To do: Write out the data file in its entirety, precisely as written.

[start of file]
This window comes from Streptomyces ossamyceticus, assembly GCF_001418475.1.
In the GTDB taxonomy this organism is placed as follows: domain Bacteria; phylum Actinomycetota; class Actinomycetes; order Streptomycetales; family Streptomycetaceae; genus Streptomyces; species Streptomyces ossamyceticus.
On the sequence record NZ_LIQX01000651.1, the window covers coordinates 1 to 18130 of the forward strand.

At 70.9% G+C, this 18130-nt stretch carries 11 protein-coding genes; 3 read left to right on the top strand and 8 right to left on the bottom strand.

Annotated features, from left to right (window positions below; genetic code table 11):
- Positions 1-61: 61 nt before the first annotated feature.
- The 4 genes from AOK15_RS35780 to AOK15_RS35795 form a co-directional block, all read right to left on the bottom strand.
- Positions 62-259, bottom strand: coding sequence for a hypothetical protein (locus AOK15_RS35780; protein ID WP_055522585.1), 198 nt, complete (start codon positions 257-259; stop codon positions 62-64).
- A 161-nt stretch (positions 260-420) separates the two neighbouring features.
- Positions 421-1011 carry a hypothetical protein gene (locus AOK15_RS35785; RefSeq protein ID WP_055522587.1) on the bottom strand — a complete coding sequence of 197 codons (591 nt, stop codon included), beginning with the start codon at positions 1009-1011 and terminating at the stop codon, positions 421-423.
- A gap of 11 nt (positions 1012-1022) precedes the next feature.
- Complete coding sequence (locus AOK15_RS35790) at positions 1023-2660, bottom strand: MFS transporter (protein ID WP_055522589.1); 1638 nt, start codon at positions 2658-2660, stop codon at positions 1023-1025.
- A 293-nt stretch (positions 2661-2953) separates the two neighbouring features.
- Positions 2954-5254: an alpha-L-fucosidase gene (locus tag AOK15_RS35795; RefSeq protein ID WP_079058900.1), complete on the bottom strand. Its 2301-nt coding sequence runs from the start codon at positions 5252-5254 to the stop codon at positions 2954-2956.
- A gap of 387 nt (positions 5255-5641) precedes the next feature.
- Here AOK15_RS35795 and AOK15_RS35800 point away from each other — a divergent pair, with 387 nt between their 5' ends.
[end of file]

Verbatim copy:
This window comes from Streptomyces ossamyceticus, assembly GCF_001418475.1.
In the GTDB taxonomy this organism is placed as follows: domain Bacteria; phylum Actinomycetota; class Actinomycetes; order Streptomycetales; family Streptomycetaceae; genus Streptomyces; species Streptomyces ossamyceticus.
On the sequence record NZ_LIQX01000651.1, the window covers coordinates 1 to 18130 of the forward strand.

At 70.9% G+C, this 18130-nt stretch carries 11 protein-coding genes; 3 read left to right on the top strand and 8 right to left on the bottom strand.

Annotated features, from left to right (window positions below; genetic code table 11):
- Positions 1-61: 61 nt before the first annotated feature.
- The 4 genes from AOK15_RS35780 to AOK15_RS35795 form a co-directional block, all read right to left on the bottom strand.
- Positions 62-259, bottom strand: coding sequence for a hypothetical protein (locus AOK15_RS35780; protein ID WP_055522585.1), 198 nt, complete (start codon positions 257-259; stop codon positions 62-64).
- A 161-nt stretch (positions 260-420) separates the two neighbouring features.
- Positions 421-1011 carry a hypothetical protein gene (locus AOK15_RS35785; RefSeq protein ID WP_055522587.1) on the bottom strand — a complete coding sequence of 197 codons (591 nt, stop codon included), beginning with the start codon at positions 1009-1011 and terminating at the stop codon, positions 421-423.
- A gap of 11 nt (positions 1012-1022) precedes the next feature.
- Complete coding sequence (locus AOK15_RS35790) at positions 1023-2660, bottom strand: MFS transporter (protein ID WP_055522589.1); 1638 nt, start codon at positions 2658-2660, stop codon at positions 1023-1025.
- A 293-nt stretch (positions 2661-2953) separates the two neighbouring features.
- Positions 2954-5254: an alpha-L-fucosidase gene (locus tag AOK15_RS35795; RefSeq protein ID WP_079058900.1), complete on the bottom strand. Its 2301-nt coding sequence runs from the start codon at positions 5252-5254 to the stop codon at positions 2954-2956.
- A gap of 387 nt (positions 5255-5641) precedes the next feature.
- Here AOK15_RS35795 and AOK15_RS35800 point away from each other — a divergent pair, with 387 nt between their 5' ends.